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|Title: ||Robust portfolio management with multiple financial analysts|
|Authors: ||Lu, I-Chen (Jennifer)|
|Keywords: ||Fuzzy variable|
|Issue Date: ||2015|
|Publisher: ||© I-Chen Jennifer Lu|
|Abstract: ||Portfolio selection theory, developed by Markowitz (1952), is one of the best known and widely applied methods for allocating funds among possible investment choices, where investment decision making is a trade-off between the expected return and risk of the portfolio. Many portfolio selection models have been developed on the basis of Markowitz’s theory. Most of them assume that complete investment information is available and that it can be accurately extracted from the historical data. However, this complete information never exists in reality. There are many kinds of ambiguity and vagueness which cannot be dealt with in the historical data but still need to be considered in portfolio selection. For example, to address the issue of uncertainty caused by estimation errors, the robust counterpart approach of Ben-Tal and Nemirovski (1998) has been employed frequently in recent years. Robustification, however, often leads to a more conservative solution. As a consequence, one of the most common critiques against the robust counterpart approach is the excessively pessimistic character of the robust asset allocation.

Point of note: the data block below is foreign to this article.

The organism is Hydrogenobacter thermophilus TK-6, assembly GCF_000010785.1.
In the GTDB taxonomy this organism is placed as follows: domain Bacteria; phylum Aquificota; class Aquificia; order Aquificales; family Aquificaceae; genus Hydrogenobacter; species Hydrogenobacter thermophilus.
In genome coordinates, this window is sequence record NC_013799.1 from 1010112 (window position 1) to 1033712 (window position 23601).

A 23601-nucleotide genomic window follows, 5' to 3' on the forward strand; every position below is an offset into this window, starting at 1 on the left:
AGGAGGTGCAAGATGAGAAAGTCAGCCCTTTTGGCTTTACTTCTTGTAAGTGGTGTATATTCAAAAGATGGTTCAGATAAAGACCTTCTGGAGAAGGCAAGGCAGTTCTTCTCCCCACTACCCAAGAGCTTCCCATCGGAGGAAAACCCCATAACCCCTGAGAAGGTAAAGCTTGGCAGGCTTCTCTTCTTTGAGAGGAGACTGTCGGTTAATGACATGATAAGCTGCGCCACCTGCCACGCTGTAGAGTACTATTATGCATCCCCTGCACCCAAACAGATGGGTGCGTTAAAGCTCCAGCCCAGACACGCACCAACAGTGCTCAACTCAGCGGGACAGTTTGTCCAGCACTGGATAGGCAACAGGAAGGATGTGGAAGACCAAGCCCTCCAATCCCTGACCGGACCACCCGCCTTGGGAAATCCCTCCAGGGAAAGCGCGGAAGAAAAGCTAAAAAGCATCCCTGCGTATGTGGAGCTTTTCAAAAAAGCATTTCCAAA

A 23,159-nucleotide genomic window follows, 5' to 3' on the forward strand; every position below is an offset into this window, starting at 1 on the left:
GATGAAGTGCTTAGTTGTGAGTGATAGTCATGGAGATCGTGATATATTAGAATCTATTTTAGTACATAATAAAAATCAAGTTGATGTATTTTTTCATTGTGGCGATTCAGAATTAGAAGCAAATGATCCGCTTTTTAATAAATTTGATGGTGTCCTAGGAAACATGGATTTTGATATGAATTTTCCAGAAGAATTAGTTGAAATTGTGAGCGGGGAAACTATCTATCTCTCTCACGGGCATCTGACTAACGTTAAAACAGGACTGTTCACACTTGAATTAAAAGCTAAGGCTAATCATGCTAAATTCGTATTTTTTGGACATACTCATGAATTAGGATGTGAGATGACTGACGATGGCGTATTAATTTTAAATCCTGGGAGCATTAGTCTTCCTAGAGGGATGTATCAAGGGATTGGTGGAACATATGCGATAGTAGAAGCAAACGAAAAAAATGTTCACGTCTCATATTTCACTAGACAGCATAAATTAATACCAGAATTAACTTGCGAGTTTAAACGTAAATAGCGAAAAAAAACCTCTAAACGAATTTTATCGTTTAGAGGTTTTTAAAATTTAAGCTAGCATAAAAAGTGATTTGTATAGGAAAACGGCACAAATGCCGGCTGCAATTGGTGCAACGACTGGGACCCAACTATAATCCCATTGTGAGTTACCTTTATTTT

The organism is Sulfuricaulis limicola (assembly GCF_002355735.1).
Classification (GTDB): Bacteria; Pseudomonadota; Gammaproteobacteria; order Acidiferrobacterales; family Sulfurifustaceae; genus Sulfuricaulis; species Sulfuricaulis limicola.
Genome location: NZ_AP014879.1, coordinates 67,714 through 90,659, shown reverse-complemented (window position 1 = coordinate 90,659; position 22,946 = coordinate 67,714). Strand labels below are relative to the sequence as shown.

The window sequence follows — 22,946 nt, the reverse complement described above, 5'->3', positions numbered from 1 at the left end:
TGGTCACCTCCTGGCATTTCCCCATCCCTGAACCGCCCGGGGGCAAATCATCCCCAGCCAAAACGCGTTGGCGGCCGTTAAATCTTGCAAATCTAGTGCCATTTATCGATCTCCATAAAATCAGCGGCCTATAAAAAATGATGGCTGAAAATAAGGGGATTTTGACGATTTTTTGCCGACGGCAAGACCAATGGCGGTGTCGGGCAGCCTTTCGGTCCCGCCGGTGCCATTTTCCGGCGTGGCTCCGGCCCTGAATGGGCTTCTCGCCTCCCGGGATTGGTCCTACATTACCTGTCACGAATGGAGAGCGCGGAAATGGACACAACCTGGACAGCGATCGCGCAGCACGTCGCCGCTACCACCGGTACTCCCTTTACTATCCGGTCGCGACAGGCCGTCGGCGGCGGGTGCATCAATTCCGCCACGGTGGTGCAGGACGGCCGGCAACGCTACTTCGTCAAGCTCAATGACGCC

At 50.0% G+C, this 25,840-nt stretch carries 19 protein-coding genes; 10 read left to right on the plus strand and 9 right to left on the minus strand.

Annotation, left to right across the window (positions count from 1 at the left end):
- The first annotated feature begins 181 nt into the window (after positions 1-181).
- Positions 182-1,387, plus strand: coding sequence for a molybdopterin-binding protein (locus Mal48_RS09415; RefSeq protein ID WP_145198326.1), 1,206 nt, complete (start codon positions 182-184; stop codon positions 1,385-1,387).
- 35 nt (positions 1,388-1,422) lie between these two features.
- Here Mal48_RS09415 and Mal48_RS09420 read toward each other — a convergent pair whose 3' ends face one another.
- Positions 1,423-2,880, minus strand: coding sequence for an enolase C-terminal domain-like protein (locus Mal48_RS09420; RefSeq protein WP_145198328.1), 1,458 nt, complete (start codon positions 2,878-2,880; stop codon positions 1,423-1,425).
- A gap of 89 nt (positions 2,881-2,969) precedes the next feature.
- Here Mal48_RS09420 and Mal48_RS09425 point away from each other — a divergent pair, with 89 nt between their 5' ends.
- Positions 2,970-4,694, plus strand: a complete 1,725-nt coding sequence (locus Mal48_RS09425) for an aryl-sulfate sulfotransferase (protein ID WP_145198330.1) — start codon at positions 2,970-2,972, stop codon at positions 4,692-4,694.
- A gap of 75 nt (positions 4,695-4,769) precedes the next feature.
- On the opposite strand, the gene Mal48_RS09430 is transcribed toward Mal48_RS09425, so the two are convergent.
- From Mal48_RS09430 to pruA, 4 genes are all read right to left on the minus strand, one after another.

This thesis attempts to develop new approaches to improve on the respective performances of the robust counterpart approach by incorporating additional investment information sources, so that the optimal portfolio can be more reliable and, at the same time, achieve a greater return. [Continues.]|
|Description: ||A Doctoral Thesis. Submitted in partial fulfilment of the requirements for the award of Doctor of Philosophy of Loughborough University.|
|Appears in Collections:||PhD Theses (Business)|
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